High-Achieving Black Students from Colorado Receive More than $2 Million in Sachs Foundation Scholarships Over the Past Year

COLORADO SPRINGS, Colo., May 19, 2022 — The Sachs Foundation, an organization that has provided college scholarships to Black Coloradans since 1931, announced today that it has awarded more than $2 million in scholarships to talented Black students in the Centennial State over the past year. Sachs Foundation scholars are pursuing undergraduate and graduate degrees from universities and colleges in Colorado as well as top institutions from coast to coast, including Yale, Stanford, MIT, Harvard and Cornell and prestigious historically Black colleges and universities (HBCUs) like Howard University.

The foundation awarded 52 scholarships over the past year to exceptional Black students from all around Colorado, including Aurora, Castle Rock, Colorado Springs, Commerce City, Denver, Fountain, Gypsum, Lafayette, Lakewood, Lamar and Woodland Park. The students who received Sachs Foundation support this year are not only accomplished in academics but have already made a positive impact in their communities through their achievements in the arts, athletics and volunteer activities. More than half of the students are the first generation in their family to attend college.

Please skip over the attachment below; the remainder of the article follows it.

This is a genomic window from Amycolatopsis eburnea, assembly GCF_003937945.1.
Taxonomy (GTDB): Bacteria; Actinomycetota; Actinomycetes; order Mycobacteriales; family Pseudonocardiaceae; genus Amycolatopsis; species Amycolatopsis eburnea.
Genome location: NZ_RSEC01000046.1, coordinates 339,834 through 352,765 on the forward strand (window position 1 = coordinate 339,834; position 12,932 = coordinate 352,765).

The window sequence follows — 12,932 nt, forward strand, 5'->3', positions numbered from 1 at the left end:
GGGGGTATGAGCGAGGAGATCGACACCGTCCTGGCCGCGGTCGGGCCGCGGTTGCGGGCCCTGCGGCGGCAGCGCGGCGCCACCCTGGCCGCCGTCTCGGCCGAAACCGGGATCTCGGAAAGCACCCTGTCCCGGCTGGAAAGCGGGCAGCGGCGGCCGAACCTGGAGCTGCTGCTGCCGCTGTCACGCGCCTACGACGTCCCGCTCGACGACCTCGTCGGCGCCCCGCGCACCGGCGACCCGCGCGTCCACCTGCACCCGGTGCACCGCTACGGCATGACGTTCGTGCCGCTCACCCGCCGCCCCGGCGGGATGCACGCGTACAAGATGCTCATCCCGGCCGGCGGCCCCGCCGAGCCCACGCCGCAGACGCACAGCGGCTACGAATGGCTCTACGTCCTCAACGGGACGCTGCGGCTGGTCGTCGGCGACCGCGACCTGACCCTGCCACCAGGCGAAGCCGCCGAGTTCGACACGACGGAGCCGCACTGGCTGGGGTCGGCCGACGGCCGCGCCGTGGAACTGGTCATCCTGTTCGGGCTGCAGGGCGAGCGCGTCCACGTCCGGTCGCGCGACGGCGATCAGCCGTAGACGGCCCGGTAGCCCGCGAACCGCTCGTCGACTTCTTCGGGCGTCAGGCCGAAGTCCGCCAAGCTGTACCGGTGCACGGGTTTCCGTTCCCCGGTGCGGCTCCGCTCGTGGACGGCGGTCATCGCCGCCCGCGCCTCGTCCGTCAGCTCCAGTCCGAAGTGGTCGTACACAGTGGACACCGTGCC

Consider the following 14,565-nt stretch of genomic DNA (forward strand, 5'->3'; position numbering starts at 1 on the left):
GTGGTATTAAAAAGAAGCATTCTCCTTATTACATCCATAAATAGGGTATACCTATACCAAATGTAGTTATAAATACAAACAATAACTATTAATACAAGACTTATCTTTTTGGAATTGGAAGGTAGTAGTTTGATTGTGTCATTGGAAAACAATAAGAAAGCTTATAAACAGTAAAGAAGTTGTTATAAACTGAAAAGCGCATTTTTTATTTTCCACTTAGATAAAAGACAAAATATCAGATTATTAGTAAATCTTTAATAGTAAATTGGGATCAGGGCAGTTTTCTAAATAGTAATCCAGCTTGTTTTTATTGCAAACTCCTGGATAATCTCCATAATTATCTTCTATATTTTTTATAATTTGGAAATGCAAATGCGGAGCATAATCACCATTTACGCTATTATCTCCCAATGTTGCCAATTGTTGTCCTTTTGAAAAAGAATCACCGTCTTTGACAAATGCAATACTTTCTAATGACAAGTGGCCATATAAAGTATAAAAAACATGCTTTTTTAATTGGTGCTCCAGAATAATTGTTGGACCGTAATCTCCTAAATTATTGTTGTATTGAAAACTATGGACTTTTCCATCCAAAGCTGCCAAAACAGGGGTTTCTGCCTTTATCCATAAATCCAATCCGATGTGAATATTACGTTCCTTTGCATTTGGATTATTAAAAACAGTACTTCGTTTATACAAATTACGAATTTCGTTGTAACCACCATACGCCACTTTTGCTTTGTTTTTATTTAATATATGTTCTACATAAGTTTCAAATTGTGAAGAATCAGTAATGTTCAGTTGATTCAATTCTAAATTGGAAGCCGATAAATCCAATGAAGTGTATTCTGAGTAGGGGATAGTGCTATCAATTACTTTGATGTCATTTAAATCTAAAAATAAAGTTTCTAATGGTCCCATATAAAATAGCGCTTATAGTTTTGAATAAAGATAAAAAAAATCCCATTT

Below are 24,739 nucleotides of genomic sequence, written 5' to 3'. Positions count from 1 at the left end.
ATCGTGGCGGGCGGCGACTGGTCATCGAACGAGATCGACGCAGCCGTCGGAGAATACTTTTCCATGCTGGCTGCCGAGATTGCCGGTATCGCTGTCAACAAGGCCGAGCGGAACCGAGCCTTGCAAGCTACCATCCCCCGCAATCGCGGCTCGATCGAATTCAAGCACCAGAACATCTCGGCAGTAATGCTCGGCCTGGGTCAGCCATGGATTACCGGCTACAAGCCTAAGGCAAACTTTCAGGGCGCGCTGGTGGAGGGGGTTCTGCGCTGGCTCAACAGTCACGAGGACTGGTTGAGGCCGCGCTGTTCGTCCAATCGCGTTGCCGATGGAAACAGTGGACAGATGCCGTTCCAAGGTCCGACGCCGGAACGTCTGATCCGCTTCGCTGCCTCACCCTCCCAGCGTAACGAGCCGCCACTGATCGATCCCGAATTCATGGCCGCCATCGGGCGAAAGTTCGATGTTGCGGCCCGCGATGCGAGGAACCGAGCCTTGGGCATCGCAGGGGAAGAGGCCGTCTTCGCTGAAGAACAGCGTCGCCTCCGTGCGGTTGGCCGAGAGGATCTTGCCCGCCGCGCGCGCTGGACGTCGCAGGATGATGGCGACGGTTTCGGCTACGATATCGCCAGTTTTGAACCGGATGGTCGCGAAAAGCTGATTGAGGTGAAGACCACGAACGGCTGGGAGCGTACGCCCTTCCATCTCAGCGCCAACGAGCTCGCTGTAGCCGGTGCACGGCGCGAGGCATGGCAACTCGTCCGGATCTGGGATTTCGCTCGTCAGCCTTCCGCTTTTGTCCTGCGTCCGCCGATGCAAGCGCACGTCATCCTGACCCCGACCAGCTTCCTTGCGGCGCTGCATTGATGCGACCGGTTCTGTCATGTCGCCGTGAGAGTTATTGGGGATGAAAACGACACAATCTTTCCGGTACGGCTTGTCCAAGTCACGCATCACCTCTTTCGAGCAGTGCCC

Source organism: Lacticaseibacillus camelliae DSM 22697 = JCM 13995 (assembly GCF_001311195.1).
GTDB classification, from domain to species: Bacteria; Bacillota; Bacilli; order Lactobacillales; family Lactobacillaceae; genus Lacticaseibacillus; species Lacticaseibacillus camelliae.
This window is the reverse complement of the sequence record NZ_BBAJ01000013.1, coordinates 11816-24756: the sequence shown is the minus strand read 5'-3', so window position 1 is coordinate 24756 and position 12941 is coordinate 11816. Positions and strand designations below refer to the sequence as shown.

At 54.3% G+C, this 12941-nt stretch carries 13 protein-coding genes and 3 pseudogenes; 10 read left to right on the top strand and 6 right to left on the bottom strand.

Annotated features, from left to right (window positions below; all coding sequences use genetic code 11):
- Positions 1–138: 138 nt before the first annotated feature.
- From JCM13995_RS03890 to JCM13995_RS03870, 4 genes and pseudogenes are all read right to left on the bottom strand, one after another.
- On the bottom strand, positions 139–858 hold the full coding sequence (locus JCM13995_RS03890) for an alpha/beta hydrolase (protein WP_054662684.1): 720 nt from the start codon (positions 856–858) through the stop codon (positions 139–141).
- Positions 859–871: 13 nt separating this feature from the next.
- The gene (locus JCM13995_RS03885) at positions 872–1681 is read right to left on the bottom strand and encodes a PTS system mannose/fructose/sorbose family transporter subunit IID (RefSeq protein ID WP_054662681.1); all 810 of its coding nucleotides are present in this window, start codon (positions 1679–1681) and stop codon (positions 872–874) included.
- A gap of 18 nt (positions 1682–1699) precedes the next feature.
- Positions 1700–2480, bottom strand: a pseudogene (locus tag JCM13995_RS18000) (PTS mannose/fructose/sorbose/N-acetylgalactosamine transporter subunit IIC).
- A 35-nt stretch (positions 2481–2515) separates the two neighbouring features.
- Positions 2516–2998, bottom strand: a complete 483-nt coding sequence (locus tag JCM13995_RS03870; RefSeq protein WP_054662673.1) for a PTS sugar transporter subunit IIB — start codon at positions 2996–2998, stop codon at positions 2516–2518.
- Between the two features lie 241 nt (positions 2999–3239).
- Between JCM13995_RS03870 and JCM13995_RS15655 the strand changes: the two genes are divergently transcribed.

To celebrate the students’ excellence this year, the foundation sponsored a brunch for the 2022 Sachs Foundation Scholarship Program students and guests at the Penrose House in Colorado Springs. The guest speaker was Clint Smith, a journalist, educator, New York Times best-selling author, popular YouTube host, award-winning poet and staff writer at The Atlantic.   …Read More

Major equity gaps persist in access to AP science learning

Despite students saying that STEM courses are their favorite subject areas and that they aspire to go to college, Black and Latino students and students from low-income backgrounds continue to be excluded from crucial learning opportunities available through AP STEM courses, according to a new report from Education Trust and Equity Opportunity Schools, Shut Out: Why Black and Latino Students are Under-Enrolled in AP STEM Courses.

This new research highlights that a positive and inviting school climate plays an important role in getting more Black and Latino students in advanced courses that would nurture their aspirations and interests and position them to thrive in college and future careers.